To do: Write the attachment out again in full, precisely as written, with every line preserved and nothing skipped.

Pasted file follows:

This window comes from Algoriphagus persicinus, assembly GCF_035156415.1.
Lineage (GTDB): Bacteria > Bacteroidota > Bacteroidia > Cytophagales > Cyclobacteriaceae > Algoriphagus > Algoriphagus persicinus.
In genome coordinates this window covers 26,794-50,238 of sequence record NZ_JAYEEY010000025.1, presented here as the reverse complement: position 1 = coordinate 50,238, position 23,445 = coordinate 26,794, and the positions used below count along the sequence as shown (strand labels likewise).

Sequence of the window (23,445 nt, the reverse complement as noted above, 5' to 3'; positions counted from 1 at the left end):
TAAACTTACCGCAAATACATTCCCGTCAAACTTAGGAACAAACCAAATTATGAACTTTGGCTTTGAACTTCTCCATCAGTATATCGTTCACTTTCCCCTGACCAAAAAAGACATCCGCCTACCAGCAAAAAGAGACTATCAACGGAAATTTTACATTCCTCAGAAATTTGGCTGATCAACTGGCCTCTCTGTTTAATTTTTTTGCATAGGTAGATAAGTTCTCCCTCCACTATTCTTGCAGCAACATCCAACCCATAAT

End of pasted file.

This window comes from Algoriphagus persicinus, assembly GCF_035156415.1.
Lineage (GTDB): Bacteria > Bacteroidota > Bacteroidia > Cytophagales > Cyclobacteriaceae > Algoriphagus > Algoriphagus persicinus.
In genome coordinates this window covers 26,794-50,238 of sequence record NZ_JAYEEY010000025.1, presented here as the reverse complement: position 1 = coordinate 50,238, position 23,445 = coordinate 26,794, and the positions used below count along the sequence as shown (strand labels likewise).

Sequence of the window (23,445 nt, the reverse complement as noted above, 5' to 3'; positions counted from 1 at the left end):
TAAACTTACCGCAAATACATTCCCGTCAAACTTAGGAACAAACCAAATTATGAACTTTGGCTTTGAACTTCTCCATCAGTATATCGTTCACTTTCCCCTGACCAAAAAAGACATCCGCCTACCAGCAAAAAGAGACTATCAACGGAAATTTTACATTCCTCAGAAATTTGGCTGATCAACTGGCCTCTCTGTTTAATTTTTTTGCATAGGTAGATAAGTTCTCCCTCCACTATTCTTGCAGCAACATCCAACCCATAAT